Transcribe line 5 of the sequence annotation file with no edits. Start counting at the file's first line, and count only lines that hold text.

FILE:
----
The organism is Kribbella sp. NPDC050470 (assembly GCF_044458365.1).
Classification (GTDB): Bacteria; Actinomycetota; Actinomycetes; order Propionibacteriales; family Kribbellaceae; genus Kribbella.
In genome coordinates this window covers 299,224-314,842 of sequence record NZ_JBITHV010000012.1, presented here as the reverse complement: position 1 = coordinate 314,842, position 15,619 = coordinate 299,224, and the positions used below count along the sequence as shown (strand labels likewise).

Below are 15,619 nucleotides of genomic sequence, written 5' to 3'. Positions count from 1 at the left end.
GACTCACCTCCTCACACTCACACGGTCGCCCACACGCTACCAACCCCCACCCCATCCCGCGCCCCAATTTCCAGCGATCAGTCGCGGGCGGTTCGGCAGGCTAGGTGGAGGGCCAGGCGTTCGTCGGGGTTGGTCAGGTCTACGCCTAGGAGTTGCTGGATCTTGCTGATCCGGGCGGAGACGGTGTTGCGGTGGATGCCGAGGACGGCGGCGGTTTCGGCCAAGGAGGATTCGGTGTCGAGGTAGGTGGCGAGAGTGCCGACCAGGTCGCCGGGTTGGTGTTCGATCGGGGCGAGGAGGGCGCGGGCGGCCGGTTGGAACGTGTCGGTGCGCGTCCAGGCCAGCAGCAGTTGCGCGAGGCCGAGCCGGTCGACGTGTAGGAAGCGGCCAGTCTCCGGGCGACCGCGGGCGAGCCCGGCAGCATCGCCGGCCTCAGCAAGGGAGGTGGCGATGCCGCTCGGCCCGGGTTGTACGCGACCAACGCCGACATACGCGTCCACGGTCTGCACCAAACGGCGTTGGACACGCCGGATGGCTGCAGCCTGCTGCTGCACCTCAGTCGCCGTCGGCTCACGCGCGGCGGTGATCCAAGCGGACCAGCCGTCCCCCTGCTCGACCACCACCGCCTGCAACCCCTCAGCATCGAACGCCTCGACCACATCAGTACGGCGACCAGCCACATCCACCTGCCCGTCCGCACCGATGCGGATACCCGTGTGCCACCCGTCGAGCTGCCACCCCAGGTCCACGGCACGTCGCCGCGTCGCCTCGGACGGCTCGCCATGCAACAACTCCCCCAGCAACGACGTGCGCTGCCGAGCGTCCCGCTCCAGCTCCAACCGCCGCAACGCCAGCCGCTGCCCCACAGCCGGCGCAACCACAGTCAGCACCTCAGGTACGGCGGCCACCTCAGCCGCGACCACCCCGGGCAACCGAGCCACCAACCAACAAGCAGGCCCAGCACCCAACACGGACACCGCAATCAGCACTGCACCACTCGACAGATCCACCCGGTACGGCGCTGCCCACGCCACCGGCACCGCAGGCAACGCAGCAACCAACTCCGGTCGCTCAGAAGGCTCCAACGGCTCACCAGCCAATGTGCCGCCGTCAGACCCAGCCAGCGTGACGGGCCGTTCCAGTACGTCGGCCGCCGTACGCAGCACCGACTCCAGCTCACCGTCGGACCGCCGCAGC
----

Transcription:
GACTCACCTCCTCACACTCACACGGTCGCCCACACGCTACCAACCCCCACCCCATCCCGCGCCCCAATTTCCAGCGATCAGTCGCGGGCGGTTCGGCAGGCTAGGTGGAGGGCCAGGCGTTCGTCGGGGTTGGTCAGGTCTACGCCTAGGAGTTGCTGGATCTTGCTGATCCGGGCGGAGACGGTGTTGCGGTGGATGCCGAGGACGGCGGCGGTTTCGGCCAAGGAGGATTCGGTGTCGAGGTAGGTGGCGAGAGTGCCGACCAGGTCGCCGGGTTGGTGTTCGATCGGGGCGAGGAGGGCGCGGGCGGCCGGTTGGAACGTGTCGGTGCGCGTCCAGGCCAGCAGCAGTTGCGCGAGGCCGAGCCGGTCGACGTGTAGGAAGCGGCCAGTCTCCGGGCGACCGCGGGCGAGCCCGGCAGCATCGCCGGCCTCAGCAAGGGAGGTGGCGATGCCGCTCGGCCCGGGTTGTACGCGACCAACGCCGACATACGCGTCCACGGTCTGCACCAAACGGCGTTGGACACGCCGGATGGCTGCAGCCTGCTGCTGCACCTCAGTCGCCGTCGGCTCACGCGCGGCGGTGATCCAAGCGGACCAGCCGTCCCCCTGCTCGACCACCACCGCCTGCAACCCCTCAGCATCGAACGCCTCGACCACATCAGTACGGCGACCAGCCACATCCACCTGCCCGTCCGCACCGATGCGGATACCCGTGTGCCACCCGTCGAGCTGCCACCCCAGGTCCACGGCACGTCGCCGCGTCGCCTCGGACGGCTCGCCATGCAACAACTCCCCCAGCAACGACGTGCGCTGCCGAGCGTCCCGCTCCAGCTCCAACCGCCGCAACGCCAGCCGCTGCCCCACAGCCGGCGCAACCACAGTCAGCACCTCAGGTACGGCGGCCACCTCAGCCGCGACCACCCCGGGCAACCGAGCCACCAACCAACAAGCAGGCCCAGCACCCAACACGGACACCGCAATCAGCACTGCACCACTCGACAGATCCACCCGGTACGGCGCTGCCCACGCCACCGGCACCGCAGGCAACGCAGCAACCAACTCCGGTCGCTCAGAAGGCTCCAACGGCTCACCAGCCAATGTGCCGCCGTCAGACCCAGCCAGCGTGACGGGCCGTTCCAGTACGTCGGCCGCCGTACGCAGCACCGACTCCAGCTCACCGTCGGACCGCCGCAGC